A Fargo-sized town of 47 ,000 souls. Well, Fargo when I was growing up.

This is heartening:

"Georgetown has a notable range of Victorian commercial and residential architecture. In 1976, a local historic ordinance was passed to recognize and protect the significance of the historic central business district, and in 1977, the Williamson County Courthouse Historical District, containing some 46 contributing structures, was listed on the National Register of Historic Places.

"Georgetown is also known as the 'Red Poppy' Capital of Texas for the red poppy (Papaver rhoeas) wildflowers planted throughout the city."

A good omen:


You can tell from the marquee it’s not showing movies, but it's not closed.

The owner put it up for sale in 1989:

Concerned citizens formed the Georgetown Palace Theater, Inc. The group raised enough money to make a down payment and closed on the theatre sale in 1991. The group cleaned and refurbished the theatre in a little over 90 days and it was ready to reopen.

It’s a store now.


This site says: “Original building constructed in 1894. In 1910 it was sold to Farmer's Bank and they added the Neo-classical design to the front of the existing building.”

What better way to set yourself apart and show you had money aplenty? Go Roman! It’s always reassuring


A work in progress, since the signs indicate it’s being refurbished. Online shots (slideshow, no direct link) show it had a metal facade for decades. No surprise there.


Ohhhhh this is uncomfortable

You can’t criticize them for anything, because it’s nice to have the building so beloved and well-maintained, but it’s so off-kilter you have to wince.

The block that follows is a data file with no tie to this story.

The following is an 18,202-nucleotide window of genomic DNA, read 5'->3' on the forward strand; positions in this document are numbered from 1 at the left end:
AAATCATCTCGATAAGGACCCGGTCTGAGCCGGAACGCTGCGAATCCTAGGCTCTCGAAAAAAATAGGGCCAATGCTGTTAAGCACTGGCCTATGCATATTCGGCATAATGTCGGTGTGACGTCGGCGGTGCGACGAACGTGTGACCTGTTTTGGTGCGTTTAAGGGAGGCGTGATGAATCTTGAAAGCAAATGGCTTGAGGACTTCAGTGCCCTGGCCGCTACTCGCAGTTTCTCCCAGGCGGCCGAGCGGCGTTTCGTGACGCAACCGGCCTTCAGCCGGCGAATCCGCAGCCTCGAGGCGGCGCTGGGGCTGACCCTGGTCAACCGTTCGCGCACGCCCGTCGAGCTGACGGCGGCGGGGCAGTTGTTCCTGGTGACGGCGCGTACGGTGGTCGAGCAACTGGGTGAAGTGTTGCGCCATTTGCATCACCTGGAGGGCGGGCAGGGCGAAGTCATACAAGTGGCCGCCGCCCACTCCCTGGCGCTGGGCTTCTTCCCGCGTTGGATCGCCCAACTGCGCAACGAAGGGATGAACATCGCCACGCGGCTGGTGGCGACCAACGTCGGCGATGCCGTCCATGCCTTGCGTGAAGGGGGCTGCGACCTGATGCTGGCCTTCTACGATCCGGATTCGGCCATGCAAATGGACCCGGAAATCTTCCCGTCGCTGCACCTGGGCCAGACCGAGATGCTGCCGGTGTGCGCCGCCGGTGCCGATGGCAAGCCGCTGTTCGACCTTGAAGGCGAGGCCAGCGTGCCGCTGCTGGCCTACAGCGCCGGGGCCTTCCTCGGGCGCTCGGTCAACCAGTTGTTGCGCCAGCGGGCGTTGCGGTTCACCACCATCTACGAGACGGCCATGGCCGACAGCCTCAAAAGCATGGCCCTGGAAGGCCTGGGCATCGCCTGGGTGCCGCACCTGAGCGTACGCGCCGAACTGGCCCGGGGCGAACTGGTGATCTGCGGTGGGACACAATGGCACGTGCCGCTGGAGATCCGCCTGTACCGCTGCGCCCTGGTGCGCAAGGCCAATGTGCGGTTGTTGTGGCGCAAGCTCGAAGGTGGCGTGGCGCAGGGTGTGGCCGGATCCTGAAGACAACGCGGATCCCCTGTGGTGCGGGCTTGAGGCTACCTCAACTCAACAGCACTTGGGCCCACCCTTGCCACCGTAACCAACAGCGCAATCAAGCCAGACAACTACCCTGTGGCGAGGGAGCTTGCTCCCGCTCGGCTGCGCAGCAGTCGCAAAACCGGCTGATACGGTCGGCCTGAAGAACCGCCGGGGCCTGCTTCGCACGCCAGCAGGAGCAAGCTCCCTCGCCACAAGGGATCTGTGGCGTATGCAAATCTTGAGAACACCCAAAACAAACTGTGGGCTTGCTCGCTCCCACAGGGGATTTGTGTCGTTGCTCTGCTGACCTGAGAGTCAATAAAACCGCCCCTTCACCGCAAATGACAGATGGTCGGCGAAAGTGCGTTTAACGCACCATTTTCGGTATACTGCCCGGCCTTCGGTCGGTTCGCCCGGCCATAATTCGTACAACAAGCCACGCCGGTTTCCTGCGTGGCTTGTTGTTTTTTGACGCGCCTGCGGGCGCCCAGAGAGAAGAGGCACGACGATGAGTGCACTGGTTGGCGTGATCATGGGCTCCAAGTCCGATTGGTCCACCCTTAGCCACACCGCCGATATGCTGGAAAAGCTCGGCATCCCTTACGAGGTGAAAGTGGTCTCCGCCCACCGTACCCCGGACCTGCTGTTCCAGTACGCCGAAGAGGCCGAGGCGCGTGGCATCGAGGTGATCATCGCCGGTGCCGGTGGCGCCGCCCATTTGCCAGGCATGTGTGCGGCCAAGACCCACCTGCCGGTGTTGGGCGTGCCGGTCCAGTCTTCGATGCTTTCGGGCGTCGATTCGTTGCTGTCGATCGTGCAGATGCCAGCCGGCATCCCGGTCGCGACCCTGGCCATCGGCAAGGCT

One year the town made a Christmas ornament of the building. The site says:

The Mileham Building is one of several Mesker Brothers storefronts in the downtown area. The City of Georgetown is home to one of the largest collection of Mesker storefronts, which incorporate a crest or shell design in the columns and cornice lines.

If you’re curious: The Mesker story.

The Mesker Brothers Iron Works and George L. Mesker & Co. were competing manufacturers and designers of ornamental sheet-metal facades and cast iron storefront components from the 1880s through the mid-twentieth century. The Mesker Brothers Iron Works was based in St. Louis, Missouri, and was operated by brothers Bernard and Frank Mesker.


Another Mesker:

An intact cupola! This town is full of miracles.

Alas, into every life a little OUMB must fall, like an anvil:


I’m going to go out on a limb and say Gee, it’s a Mesker:


This is all nice, isn't it?

Looks to me like it was added on later. Can you tell what the original purpose was? I’m guessing, based on squinting. Haven’t researched yet.


Yep, I’m right. Yay me

Looks like it could be shored up a tad in the middle.


There's a storm coming. Escape!

They really did have a good boom:


After all that, a classical courthouse.


All in all, a lovely little place.


And so friendly!



Have a look around, and give my regards to Georgetown.